[ duhn-ij ]

  1. baggage or personal effects.

  2. loose material laid beneath or wedged among objects carried by ship or rail to prevent injury from chafing or moisture, or to provide ventilation.

verb (used with object),dun·naged, dun·nag·ing.
  1. to cover or pack with dunnage.

Origin of dunnage

1615–25; earlier dynnage; compare Anglo-Latin dennagium dunnage; of obscure origin

Words Nearby dunnage

Dictionary.com Unabridged Based on the Random House Unabridged Dictionary, © Random House, Inc. 2023

How to use dunnage in a sentence

  • I've been thinkin' over you b'yes, an' as ye hain't no dunnage wit' ye, I'm thinkin' ye'll be workin' fer yer board an' room.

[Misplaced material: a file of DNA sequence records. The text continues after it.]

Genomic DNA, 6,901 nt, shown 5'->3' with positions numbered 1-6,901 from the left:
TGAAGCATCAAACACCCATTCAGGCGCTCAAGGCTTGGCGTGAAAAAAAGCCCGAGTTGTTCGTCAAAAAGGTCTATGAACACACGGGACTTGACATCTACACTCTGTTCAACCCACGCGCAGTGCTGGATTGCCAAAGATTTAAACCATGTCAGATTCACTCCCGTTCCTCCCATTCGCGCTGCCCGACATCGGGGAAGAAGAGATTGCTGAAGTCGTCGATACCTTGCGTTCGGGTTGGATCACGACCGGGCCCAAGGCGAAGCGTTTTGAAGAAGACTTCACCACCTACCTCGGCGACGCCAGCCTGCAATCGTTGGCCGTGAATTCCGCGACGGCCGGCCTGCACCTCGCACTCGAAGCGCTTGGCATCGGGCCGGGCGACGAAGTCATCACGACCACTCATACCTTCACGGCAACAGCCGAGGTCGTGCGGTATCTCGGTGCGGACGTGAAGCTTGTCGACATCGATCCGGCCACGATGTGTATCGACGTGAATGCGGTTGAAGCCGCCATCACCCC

Tramping on Life | Harry Kemp
  • Joak had removed his dunnage down aboard the schooner and lived on her with some of the men.

    The Viking Blood | Frederick William Wallace
  • You neglected to leave my dunnage at the mission; Miss Parker.

    The Pride of Palomar | Peter B. Kyne
  • The engineer of the accommodation had whistled for Gordonia, and Tom was gathering his dunnage.

    The Quickening | Francis Lynde
  • With him he brought infinite luggage—everything from a steamer roll to a canvas dunnage bag, all of it portable.

    I Walked in Arden | Jack Crawford

British Dictionary definitions for dunnage


/ (ˈdʌnɪdʒ) /

  1. loose material used for packing cargo

Origin of dunnage

C14: of uncertain origin

Collins English Dictionary - Complete & Unabridged 2012 Digital Edition © William Collins Sons & Co. Ltd. 1979, 1986 © HarperCollins Publishers 1998, 2000, 2003, 2005, 2006, 2007, 2009, 2012